With regard to the development of an internationally agreed code of ethics, the hope is that psychologists and their scientific and professional organizations will refer to the Universal Declaration of Ethical Principles for Psychologists and use it to help develop their ethical codes to include standards of conduct that take cultural and other specific characteristics of their countries and societies more into account. Naturally, most national associations of psychology represented in the IUPsyS, and there are more than 70 worldwide, have already implemented such standards and have long been engaged in adapting them to the new challenges arising from developments in the discipline, such as the growing role of methods and concepts from molecular genetics and neuroscience. Moreover, consideration has been given to new developments in society at large, such as the increasingly multicultural orientation in many countries and the formation of multinational bodies like the European Union.

Interestingly, the social change that has happened or is happening in various corners of the world has already left a clear mark on many recent versions of ethical codes. In many areas, developments signaling a break with the past can be seen especially concerning higher legal or constitutional protections, the prohibition of inhuman and degrading treatment, greater sensitivity to diverse and vulnerable communities, more openness to multiple viewpoints, and responsible ways of decision making. Thankfully, this is no case for any one region of the world to feel superior over another—these examples of amendments and improvements in reaction to deficits and threats refer to various countries in the North and South, West and East, including the highly reputed powerhouses of psychology, such as the United States.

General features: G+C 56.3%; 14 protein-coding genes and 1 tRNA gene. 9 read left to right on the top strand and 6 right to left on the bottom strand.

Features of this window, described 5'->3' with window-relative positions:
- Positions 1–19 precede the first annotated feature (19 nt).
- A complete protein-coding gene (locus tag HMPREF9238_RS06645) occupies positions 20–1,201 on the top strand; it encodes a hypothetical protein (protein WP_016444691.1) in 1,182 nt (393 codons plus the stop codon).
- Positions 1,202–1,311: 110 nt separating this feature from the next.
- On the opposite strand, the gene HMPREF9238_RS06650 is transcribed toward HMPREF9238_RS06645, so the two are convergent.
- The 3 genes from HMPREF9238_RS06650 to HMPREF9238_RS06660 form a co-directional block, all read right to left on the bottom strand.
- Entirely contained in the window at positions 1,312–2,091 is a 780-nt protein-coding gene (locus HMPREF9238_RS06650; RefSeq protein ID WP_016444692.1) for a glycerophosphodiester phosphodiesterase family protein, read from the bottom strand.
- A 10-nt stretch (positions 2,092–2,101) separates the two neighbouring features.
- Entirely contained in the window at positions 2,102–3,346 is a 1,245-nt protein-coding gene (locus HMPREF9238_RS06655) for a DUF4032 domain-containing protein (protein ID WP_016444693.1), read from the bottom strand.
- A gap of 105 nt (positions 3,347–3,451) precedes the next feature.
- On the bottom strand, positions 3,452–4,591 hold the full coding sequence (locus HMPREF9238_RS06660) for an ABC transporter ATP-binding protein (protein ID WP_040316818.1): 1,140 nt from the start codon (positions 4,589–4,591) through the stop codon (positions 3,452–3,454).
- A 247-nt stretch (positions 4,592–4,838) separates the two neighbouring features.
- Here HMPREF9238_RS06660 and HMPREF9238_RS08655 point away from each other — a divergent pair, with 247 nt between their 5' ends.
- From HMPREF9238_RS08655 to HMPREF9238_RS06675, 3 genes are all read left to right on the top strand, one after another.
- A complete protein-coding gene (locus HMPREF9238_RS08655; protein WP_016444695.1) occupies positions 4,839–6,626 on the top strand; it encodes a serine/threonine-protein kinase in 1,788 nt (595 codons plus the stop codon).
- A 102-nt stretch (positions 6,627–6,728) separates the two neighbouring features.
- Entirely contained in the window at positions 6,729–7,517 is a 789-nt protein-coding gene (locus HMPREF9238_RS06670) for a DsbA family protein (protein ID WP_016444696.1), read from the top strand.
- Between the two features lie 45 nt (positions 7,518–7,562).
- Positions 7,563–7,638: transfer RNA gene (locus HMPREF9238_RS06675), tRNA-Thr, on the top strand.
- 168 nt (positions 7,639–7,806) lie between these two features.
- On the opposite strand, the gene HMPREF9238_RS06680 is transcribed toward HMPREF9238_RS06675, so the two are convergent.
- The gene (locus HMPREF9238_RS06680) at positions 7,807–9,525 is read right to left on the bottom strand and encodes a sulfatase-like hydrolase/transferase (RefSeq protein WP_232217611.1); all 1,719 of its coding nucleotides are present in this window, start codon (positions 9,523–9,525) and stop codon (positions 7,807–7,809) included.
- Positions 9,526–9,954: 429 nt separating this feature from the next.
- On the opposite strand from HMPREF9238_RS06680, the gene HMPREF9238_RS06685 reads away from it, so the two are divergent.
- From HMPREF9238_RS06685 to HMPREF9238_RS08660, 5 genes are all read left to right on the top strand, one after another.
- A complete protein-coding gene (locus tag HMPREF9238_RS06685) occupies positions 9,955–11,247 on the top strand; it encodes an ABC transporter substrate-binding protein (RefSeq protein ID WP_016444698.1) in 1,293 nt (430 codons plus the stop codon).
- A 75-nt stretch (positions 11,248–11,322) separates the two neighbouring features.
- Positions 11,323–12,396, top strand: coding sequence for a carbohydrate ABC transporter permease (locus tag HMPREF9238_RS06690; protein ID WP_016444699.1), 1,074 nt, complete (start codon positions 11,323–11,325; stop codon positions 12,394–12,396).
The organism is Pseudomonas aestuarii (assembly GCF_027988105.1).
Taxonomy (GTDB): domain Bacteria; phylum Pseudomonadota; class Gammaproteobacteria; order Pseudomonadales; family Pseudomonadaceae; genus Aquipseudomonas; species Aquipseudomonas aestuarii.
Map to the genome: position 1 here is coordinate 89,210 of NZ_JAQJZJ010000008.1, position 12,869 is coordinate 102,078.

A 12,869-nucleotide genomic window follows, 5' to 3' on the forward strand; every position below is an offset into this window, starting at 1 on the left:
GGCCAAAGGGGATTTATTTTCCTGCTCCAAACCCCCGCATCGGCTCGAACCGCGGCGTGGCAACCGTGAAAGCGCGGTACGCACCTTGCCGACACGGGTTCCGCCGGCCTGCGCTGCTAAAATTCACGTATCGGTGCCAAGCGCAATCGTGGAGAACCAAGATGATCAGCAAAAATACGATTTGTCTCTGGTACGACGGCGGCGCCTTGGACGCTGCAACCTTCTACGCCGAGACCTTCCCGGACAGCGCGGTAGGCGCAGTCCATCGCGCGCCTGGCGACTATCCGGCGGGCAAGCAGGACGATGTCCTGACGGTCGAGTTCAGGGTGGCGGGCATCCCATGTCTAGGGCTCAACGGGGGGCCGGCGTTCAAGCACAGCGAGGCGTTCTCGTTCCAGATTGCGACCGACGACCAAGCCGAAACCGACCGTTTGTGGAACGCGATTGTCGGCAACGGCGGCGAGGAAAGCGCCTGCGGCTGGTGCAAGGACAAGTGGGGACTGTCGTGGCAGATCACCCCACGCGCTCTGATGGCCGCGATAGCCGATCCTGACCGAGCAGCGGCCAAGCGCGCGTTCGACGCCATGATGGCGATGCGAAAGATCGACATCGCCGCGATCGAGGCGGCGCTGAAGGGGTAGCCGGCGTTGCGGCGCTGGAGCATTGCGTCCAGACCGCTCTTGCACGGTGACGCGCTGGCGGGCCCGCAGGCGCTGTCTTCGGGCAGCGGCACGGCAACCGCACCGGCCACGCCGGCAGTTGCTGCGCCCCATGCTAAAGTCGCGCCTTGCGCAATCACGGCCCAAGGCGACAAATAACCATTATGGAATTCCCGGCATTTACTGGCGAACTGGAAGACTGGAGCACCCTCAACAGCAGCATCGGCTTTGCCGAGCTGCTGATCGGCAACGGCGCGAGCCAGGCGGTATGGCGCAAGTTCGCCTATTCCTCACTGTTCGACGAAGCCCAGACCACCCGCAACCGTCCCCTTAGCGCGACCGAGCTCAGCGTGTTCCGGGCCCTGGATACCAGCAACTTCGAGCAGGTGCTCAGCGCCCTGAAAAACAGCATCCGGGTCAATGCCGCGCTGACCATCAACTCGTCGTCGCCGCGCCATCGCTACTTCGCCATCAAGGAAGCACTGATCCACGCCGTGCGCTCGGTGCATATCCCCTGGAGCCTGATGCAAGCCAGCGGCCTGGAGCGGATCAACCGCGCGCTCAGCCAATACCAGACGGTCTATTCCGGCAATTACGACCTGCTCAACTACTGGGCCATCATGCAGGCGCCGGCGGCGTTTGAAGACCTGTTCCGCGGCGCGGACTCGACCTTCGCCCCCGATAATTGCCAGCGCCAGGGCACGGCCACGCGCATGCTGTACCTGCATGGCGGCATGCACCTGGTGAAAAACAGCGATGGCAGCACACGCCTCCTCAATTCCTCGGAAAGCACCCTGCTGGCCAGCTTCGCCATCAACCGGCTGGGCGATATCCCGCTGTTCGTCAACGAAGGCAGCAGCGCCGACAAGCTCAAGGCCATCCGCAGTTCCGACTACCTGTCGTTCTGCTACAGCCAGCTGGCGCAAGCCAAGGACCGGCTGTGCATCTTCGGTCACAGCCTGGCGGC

With regard to the scope of the book, it over 30 chapters, which means that it is truly comprehensive and addresses almost all aspects of psychological ethics one can think of. However, among the many, several are worthy of particular note: the history of ethical standards of psychology, certification of psychologists, research (p. xxi) ethics for various fields, hot new topics such as immigration, culturally adequate interventions, research utilizing the new media, psychological testing in times of confidentiality concerns, psychologists and the legal system, and ethical standards in various regions of the world at various stages to and from democratization. As one would expect, the book concludes with a full synopsis, including recommendations on how to implement ethical standards and what open questions research might pursue.

Readers will learn about paradigmatic negative cases, such as the obvious misuse of psychology for maintaining divisions among peoples, but also about the fresh positive impetus psychology can give to national development and the improvement of the human condition. The book is written in a nontechnical language that conveys a framework of ethical principles, values, and rules that allows psychologists to see their work and life as honorable.

As president of the IUPsyS, I welcome The Oxford Handbook of International Psychological Ethics as a source of knowledge and wisdom for our discipline.

Rainer K. Silbereisen (p. xxii)